A review of the FTA was carried out in 2020, overseen by an Executive Group co-chaired by chaired by Ray James (the former National Director for Learning Disability, NHSE) and Simon Williams (Director of Social Care Improvement, LGA). A working group brought together representatives of the LGA, ADASS, NHS Regions and Specialised Commissioning, and the voluntary sector, plus Experts by Experience, to develop a working proposal for locally-determined Pathway Funds.
Pathway Funds will replace the FTA from 1 April 2021. Therefore, the FTA will end on 31 March 2021. Final FTA amounts will be confirmed at the end of the financial year and these will become recurrent payments in future years.
Pathway Funds are intended to be locally-determined replacements for the FTA. NHS-led Provider Collaboratives will sponsor the creation of Pathway Panels which provide the governance for and oversight of each Fund. It is expected that there would be a Panel aligned with each TCP, with TCPs themselves providing the logical starting point for ensuring appropriate stakeholder representation.
Each Panel is expected to develop a Pathway Strategy which sets out, as a minimum, how the specialised inpatient target for adult services is to be achieved, the scope for releasing resources for reinvestment in alternatives to inpatient care and the priorities for investment. Panels can decide locally if they wish to extend the scope of the Fund, for example, including Children and Young People services, and which funding streams could be aligned with the Fund, besides costs released from adult secure services.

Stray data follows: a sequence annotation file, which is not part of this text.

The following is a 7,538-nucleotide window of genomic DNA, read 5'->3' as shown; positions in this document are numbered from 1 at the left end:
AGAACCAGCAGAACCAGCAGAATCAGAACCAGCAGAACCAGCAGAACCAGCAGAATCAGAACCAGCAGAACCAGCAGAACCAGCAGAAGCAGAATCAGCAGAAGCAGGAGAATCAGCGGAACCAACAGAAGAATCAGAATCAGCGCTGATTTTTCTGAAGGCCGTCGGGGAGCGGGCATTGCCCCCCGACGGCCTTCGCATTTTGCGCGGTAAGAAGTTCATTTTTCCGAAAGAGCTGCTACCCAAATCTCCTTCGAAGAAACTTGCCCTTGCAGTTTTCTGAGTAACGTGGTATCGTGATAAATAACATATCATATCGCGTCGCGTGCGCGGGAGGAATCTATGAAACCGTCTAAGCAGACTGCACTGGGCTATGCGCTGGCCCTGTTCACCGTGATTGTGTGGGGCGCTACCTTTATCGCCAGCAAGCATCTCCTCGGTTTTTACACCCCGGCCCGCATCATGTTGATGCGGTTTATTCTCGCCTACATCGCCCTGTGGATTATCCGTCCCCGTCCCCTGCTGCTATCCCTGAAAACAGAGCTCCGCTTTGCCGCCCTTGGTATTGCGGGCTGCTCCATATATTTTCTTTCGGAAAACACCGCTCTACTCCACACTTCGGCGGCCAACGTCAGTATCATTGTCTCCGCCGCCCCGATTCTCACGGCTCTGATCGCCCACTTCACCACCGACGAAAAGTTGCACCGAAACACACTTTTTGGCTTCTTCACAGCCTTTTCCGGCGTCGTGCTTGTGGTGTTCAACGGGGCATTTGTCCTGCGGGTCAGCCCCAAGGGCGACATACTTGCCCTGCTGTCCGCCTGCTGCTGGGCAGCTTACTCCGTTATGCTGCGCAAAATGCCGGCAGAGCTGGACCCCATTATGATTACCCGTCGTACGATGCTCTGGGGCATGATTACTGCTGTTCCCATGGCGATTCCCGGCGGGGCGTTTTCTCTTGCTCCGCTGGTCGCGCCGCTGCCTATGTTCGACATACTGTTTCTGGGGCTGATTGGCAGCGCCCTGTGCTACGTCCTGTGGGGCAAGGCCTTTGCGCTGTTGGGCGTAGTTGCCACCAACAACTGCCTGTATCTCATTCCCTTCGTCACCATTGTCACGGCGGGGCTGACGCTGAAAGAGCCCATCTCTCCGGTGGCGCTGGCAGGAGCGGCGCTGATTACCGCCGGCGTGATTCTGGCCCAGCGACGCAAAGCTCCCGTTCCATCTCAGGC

A series of webinars in autumn 2020 introduced the Pathway Fund proposal. Further sessions are being held in early 2021. Full guidance has been sent to Provider Collaboratives and will be shared with LAs, CCGs and TCPs in early 2021. Questions about Pathway Funds and the guidance can be sent to email@example.com.
BRS included a commitment to make resources available to support the ongoing care of those patients with the longest length of stay as they move into the community. Inpatients with a stay of five years or longer on 1 April 2016, and who remain in inpatient care, remain eligible for a dowry payment. It was expected the dowry would be funded out of the FTA for patients discharged from specialised services and CCGs should fund the dowry for patients discharged from services they had commissioned. The size of the dowry would be locally determined.
We appreciate the intense financial and operational pressures faced by the health and social care system, but it is important to celebrate success too. Since the publication of Building the Right Support, through collaborative working the number of people with a learning disability, autism or both in hospital has reduced by well over a fifth, and progress has continued even through the pandemic. Fewer than ever people with a learning disability and autistic people are in hospital – which means more than ever are living fulfilling lives in their own homes.
Thank you for all of your hard work and support to improve the lives of people with a learning disability, and autistic people.